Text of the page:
Black Clover: Quartet Knights Review (PS4)

If you are unfamiliar with Black Clover, it is an anime that puts magic as the essential point of the story. Everyone in the world of Black Clover can use magic and do even the most fundamental tasks with it. However, in typical anime fashion, the lead character, Asta, is the only one who lacks magical power but coincidently gains a friend, Yuno that is an incredibly powerful magic user hailed as a child prodigy. Both of these are orphans that grow together in an orphanage forming an intense bond of friendship.

Asta lacks the skills to use magic but he compensates it with plenty of physical exercise and training. He also obtains the ability to use ‘anti-magic’ that manifests in the shape of a sword that can cut through magical spells. You utilize this in the game to deflect spells back at your enemies. While everyone else in the world is a heavy magic user, Asta as the lead character is more close-combat focused but he is also incredibly strong due to it.

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Black Clover: Quartet Knight features an original story that thankfully doesn’t retread the plot of the anime, but it also means you will have a hard time adjusting with the characters and setting since the game doesn’t really do a great job in this regard. It approaches the story with the intention that the player is already familiar with the characters and the world, hence making it useless to recommend this to anyone else other than the fans of Black Clover. Speaking of the plot, it is a completely new story so it is considered as an alternative canon to the anime, but the issue is the incredibly short length.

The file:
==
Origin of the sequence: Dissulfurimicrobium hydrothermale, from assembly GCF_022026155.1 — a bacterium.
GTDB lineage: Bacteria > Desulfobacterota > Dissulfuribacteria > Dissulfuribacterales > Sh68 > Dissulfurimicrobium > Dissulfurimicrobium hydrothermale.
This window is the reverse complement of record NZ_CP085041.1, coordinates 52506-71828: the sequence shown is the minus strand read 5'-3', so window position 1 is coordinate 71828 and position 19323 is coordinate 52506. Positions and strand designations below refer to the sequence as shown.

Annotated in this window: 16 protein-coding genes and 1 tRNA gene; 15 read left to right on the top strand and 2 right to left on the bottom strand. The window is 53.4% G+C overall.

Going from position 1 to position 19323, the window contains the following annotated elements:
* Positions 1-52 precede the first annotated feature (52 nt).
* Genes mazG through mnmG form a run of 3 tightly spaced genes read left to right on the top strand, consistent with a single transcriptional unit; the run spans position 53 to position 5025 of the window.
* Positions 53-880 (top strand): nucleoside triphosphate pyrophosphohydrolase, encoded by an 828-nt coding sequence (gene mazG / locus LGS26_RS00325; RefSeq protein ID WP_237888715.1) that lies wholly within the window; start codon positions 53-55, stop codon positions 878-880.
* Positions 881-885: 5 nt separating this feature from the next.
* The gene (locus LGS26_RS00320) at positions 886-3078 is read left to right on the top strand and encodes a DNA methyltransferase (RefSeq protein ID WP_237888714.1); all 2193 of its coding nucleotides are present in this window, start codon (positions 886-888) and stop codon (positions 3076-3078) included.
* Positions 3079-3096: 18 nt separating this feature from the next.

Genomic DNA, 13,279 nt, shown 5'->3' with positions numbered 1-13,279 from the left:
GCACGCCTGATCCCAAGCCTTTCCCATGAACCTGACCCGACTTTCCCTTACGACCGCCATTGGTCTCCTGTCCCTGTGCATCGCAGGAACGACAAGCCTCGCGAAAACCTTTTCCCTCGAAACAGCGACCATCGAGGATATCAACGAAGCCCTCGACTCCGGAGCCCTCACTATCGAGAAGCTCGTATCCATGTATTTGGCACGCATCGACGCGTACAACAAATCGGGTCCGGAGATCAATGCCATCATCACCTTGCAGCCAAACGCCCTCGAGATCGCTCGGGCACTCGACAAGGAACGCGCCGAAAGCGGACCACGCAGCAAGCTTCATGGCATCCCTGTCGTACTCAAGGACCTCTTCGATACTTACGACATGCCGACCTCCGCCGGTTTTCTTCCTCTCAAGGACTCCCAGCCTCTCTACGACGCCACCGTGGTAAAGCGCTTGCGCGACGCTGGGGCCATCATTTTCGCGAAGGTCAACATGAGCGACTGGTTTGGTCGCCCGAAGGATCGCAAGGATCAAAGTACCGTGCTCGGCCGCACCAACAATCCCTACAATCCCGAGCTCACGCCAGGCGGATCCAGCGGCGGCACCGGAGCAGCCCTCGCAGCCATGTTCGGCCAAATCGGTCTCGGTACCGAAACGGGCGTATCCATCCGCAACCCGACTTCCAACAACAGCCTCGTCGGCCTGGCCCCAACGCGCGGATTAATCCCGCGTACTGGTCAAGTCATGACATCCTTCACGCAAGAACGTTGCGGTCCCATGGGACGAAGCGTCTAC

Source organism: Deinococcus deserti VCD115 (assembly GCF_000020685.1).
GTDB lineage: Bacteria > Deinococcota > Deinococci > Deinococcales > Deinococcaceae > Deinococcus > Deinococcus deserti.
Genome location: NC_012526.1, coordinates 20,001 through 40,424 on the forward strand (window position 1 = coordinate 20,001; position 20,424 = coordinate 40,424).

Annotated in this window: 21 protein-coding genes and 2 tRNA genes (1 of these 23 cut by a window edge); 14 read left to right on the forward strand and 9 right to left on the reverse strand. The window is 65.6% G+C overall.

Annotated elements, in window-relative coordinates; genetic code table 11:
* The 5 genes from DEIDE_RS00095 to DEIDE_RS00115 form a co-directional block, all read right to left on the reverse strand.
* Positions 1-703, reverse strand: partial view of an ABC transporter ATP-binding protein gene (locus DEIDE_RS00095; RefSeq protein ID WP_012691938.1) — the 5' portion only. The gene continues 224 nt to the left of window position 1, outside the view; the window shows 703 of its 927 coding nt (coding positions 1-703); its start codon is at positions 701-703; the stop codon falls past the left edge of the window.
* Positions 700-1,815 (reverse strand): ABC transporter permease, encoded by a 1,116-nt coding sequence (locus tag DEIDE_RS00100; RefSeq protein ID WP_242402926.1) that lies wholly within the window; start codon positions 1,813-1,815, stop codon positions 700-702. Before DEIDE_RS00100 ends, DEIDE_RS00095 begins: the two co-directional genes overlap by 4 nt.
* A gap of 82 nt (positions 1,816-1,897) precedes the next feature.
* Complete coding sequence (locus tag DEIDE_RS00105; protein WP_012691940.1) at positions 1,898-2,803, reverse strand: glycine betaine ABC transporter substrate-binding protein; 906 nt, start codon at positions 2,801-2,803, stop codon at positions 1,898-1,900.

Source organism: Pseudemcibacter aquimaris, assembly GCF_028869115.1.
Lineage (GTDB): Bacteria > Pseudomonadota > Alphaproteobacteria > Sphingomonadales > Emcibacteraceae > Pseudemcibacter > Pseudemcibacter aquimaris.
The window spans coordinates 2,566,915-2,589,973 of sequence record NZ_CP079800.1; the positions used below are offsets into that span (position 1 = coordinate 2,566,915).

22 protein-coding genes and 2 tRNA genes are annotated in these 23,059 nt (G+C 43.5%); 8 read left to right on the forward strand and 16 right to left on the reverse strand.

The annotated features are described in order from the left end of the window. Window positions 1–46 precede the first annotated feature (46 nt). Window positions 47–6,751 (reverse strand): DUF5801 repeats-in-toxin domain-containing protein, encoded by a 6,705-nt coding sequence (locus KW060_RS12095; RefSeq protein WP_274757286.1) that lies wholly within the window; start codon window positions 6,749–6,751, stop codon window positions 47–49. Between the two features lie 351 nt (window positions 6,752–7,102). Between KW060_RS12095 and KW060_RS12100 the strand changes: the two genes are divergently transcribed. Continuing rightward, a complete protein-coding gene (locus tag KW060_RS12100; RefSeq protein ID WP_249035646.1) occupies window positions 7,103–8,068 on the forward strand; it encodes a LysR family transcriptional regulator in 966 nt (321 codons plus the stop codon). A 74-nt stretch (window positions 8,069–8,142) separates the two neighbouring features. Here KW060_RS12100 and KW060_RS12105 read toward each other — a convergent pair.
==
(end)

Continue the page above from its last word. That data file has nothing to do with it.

The game is action-based but since most of the cast can use magic, it uses a third person targeting system with a reticule for aiming spells at the enemies. You have four different types of attacks that can be executed in various combinations. Most of the fights will take place in the form of a 4 vs. 4 battle so you typically have 3 support characters that can link attacks to execute powerful moves. Asta plays the most different out of the roster with his close-range combat, and playing as him is more akin to a hack-and-slash game with lack of combos hurting the potential of combat. Items are used to gain health or for offensive/defensive moves but they are fairly limited.

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The main story campaign is divided into episodes, where each episode also offers gorgeously detailed anime cutscenes to advance the plot. You play as two different characters: Asta and Yami. They undergo similar events, but the narrative is from their own perspective. The animated cutscenes are few and far between while the plot is advanced often using a set of static artwork and in-game cutscenes. This doesn’t prevent the story from being incredibly generic as it suffers from the typical anime tropes. Fans of Black Clover though might enjoy seeing their favorite character represented on the screen. I can positively say the developers have managed to bring the charm of the show into this game rather well.